This Workspace By Bartlett & Associates Is The Kind That Will Be Trending Post-Vaccine

The Volaris HQ by Bartlett & Associates is the kind of workspace that will be trending post-vaccine, as the office becomes more of a collaborative hub where we connect with colleagues.

After months of social distancing, self-isolation, quarantines and lockdowns, Bartlett & Associates is thinking about offices very differently. Though we all will be wary of open workspaces for some time to come, the benefits provided by the daily interactions of working life have never been so evident.

“During the work week, a lot of our social exchanges happen in the office, whether it’s during a coffee break or a meeting,” says Inger Bartlett, founder of Toronto design studio Bartlett & Associates. “Creating opportunities for employees to interact – and finding design solutions to make those exchanges more positive and more productive – is key to creating effective workspace.”

For the HQ of Volaris, a Toronto tech-investment management company, Bartlett & Associates shaped the interior to enhance the way its inhabitants interact with each other, as well as with their surroundings. Located next to the Etobicoke Creek conservation area, the space is wrapped in floor-to-ceiling windows overlooking a lush green forest. To maximize the calming effects of the natural setting, the design team worked to blur the lines between inside and out, bringing the woods right into the office.

“Our previous space overlooked the highway,” says Katie Meredith, Volaris’s head of HR. “We had a view of the airport and non-stop, speeding traffic. It had people amped and not necessarily in a good way. We wanted our new home to be somewhere people could relax, focus, communicate and collaborate – something totally different and unique. But we had no idea what that might look like.”

Rather than contrast the forest view with the rigidity of a traditional workstation plan, the designers swapped standard right angles for 120-degree desks, grouping them in winding formations that appear cellular in their construction. Says Bartlett, “We wanted to enhance the connection to the forest, so we took an organic approach, looking at every detail through that lens.” The non-traditional layout’s inherent movement and flow promotes more interaction – just one of many ways Bartlett & Associates’s interior encourages collaboration.

A series of ten glass-wrapped meeting rooms lines the inside walls, providing ample space to accommodate multiple gatherings, conference calls and virtual meetings, at any given time. While the main boardroom is behind privacy glass, the rest of the walls are completely transparent, offering a sense of openness while keeping the woodlands in view. “When conversations disappear behind closed doors, it can be alienating,” Bartlett says. “These rooms offer acoustic privacy for confidential conversations, and help keep noise to a minimum within the open plan. But maintaining sightlines keeps both the space and the mood light.”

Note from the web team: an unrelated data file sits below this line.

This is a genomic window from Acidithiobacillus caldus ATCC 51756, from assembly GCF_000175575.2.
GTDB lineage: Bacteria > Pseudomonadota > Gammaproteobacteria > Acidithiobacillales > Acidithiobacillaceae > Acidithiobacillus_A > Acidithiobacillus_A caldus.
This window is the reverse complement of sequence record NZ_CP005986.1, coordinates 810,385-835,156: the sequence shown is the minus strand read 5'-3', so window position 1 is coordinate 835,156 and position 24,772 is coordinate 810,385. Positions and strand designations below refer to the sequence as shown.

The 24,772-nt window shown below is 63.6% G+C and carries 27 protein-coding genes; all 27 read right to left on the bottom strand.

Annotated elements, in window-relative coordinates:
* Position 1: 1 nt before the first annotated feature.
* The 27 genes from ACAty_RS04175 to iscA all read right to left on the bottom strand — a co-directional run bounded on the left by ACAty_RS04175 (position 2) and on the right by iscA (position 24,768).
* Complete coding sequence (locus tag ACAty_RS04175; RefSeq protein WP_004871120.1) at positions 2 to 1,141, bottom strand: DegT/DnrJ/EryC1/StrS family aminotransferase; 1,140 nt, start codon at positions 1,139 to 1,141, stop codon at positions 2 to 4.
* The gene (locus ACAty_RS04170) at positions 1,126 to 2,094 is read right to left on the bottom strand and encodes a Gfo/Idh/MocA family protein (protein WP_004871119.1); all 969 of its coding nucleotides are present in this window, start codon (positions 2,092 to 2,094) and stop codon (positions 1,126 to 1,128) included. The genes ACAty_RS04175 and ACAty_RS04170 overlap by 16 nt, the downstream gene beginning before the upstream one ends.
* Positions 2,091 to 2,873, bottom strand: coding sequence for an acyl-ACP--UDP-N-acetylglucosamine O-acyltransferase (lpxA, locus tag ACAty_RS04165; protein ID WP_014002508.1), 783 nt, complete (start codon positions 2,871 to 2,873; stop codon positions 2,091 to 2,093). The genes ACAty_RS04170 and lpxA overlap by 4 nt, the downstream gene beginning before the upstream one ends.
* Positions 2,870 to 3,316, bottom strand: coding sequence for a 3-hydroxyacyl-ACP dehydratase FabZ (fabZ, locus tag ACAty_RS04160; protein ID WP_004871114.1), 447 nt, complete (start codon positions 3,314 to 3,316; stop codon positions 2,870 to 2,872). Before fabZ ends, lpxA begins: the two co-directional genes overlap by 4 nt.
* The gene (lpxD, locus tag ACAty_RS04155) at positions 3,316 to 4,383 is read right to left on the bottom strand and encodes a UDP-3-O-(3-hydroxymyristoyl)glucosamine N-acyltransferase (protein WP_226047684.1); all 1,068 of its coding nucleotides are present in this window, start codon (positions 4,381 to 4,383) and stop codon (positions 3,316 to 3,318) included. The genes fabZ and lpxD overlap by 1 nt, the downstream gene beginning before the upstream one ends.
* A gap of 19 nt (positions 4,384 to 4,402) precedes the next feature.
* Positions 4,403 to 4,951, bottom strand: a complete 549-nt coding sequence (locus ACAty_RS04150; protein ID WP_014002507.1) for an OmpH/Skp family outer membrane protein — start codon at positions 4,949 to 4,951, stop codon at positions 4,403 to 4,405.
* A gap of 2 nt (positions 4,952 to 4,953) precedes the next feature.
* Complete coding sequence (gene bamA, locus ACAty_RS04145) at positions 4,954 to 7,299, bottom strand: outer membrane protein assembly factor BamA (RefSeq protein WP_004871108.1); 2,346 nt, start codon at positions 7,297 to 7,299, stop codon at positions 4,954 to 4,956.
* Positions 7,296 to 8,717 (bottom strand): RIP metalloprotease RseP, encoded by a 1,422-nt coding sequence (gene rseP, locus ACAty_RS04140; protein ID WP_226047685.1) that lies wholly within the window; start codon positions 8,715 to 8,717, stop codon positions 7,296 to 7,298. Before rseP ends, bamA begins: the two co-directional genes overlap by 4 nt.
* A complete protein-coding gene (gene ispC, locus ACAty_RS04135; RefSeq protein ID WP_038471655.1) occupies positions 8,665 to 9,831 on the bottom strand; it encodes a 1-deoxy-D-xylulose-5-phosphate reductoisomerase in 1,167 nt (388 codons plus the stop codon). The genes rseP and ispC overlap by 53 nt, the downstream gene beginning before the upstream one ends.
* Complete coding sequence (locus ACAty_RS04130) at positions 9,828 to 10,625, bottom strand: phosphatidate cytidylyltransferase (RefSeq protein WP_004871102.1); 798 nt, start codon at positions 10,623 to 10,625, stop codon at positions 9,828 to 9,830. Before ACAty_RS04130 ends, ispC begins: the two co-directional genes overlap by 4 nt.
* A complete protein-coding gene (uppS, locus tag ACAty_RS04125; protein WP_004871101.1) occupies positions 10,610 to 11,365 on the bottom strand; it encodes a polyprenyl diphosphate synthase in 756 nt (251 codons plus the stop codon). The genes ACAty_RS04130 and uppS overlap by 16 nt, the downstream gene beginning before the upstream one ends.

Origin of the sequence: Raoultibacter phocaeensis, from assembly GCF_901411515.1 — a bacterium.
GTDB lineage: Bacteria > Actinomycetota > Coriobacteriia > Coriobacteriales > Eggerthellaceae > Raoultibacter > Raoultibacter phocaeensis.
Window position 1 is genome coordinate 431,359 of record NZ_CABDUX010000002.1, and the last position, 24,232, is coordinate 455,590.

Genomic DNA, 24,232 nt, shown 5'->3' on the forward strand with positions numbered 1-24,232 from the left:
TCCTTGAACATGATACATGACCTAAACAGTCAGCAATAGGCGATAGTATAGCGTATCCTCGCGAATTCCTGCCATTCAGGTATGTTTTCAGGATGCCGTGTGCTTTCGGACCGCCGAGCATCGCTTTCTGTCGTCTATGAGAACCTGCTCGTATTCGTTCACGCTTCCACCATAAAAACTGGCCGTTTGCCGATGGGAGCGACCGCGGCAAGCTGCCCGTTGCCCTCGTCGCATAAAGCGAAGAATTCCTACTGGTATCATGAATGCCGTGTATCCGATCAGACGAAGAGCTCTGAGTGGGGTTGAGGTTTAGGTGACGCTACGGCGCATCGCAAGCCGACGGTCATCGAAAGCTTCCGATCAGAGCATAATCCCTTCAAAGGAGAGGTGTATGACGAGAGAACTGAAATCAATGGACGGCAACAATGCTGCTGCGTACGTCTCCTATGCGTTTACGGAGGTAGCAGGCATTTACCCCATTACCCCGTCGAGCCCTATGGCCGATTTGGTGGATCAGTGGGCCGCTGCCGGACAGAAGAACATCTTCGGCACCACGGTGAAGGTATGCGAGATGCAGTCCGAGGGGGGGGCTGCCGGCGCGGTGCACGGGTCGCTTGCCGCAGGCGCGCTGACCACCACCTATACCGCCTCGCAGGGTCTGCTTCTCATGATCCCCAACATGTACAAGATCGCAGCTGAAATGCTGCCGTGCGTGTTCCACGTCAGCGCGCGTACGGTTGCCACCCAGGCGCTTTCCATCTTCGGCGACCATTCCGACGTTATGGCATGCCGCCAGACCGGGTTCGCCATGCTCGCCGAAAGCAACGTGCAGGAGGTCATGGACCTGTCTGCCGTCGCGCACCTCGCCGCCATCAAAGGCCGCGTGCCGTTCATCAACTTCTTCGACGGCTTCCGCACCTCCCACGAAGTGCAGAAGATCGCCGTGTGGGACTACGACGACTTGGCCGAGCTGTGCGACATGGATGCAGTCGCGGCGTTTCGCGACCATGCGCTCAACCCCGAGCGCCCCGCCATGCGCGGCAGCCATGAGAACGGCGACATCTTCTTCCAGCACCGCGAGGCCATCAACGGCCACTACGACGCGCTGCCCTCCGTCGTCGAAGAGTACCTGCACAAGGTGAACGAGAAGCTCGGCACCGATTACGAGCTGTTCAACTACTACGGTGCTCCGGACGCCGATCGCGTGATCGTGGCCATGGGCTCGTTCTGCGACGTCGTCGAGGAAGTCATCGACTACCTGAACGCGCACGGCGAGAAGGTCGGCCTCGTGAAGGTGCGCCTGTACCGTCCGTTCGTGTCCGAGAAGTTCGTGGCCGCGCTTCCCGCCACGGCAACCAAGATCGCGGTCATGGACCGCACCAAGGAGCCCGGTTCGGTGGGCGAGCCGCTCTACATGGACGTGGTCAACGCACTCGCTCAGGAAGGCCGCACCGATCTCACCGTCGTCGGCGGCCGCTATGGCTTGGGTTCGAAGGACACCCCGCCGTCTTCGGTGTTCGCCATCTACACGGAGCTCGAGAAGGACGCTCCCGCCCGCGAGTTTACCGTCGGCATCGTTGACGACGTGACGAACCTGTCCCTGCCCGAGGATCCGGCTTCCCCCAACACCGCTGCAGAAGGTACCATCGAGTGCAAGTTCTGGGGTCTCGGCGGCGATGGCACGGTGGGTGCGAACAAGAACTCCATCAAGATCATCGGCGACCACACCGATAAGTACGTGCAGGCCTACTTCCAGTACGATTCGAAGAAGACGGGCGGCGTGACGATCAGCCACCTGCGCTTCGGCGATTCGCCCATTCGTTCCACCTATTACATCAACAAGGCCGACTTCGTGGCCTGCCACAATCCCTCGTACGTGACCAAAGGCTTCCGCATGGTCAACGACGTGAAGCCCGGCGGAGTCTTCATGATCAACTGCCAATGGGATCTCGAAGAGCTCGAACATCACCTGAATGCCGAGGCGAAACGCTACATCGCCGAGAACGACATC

Though the design team exposed the ceiling structure over the workstations to add to the airy feeling, a lower ceiling remains in the meeting rooms. Slightly overhanging the glass perimeter walls like a cantilevered roof, the lower plane adds to the sense of privacy and creates a feeling of indoor rooms looking out at the “outdoor” work area that visually merges with the forest outside.

Another organic element the Bartlett & Associates team wanted to add was interaction – the interior is designed to inspire spontaneous conversations and collaborating on the fly. The floor plan includes a spacious café, centered around a custom harvest table. Accommodating up to a dozen chairs, the live edge Douglas-fir table is meant to bring colleagues together in a room largely dedicated to social experiences. A glass partition divides the room from the workspace acoustically, while translucent fins stripe the wall to create a visual barrier.

In the open office itself, a multitude of breakout zones offer opportunities for casual conversation. These areas are defined by a variety of cozy seating options from Keilhauer, all upholstered in soft wool fabrics in soothing shades of blue, grey and green. Note: In a post-COVID 19 reality, the modular nature of these set-ups will be ideal for accommodating both the social-distancing practices that will be expected for some time, and the interaction we desire.

The smallest breakout zones are part of the project’s pièce de résistance: The Boardwalk. A six-foot-wide pathway that runs the full length of the windowed perimeter walls, the Boardwalk is a welcoming shared space where the effects of the forest are amplified. Defined by a switch in the direction of the wood floor planks, the indoor trail is scattered with pairs of wingback chairs and a series of eight-foot-tall ficus trees. It’s a simple amenity from which anyone in the office can enjoy the natural beauty of the site.

“One can’t help but be drawn to the Boardwalk,” says Meredith. “Our view is great in any season and it’s always changing and active – we see wildlife year-round. Inger really used that to pull people into the shared spaces, where the design invites you to sit down together and talk, exchange ideas. It has led to so much more collaboration. We feel at ease here and it’s made us stronger as a corporate community.”

When was the project completed?

October 2019

How many SF per person?


How many employees work here?


What is average daily population?

75 (pre-COVID, currently allowing a limited number of employees access to the space each day)

Describe the work space type.

Open Plan

What kind of meeting spaces are provided?

The office includes eight meeting rooms seating four to eight people, plus a main boardroom with a Skyfold partition that can be lowered to split this room into two. Casual meetings are also accommodated in the many breakout zones and in the café.

What other kinds of support or amenity spaces are provided?

A sunny café boasts various seating options and views of the conservation area outside, while a plethora of breakout zones are incorporated in the open plan work space. The smallest of the breakouts are positioned close to the windows, along the sweeping path we imagined as an indoor boardwalk. This space offers ever-changing views of the flora and fauna outside.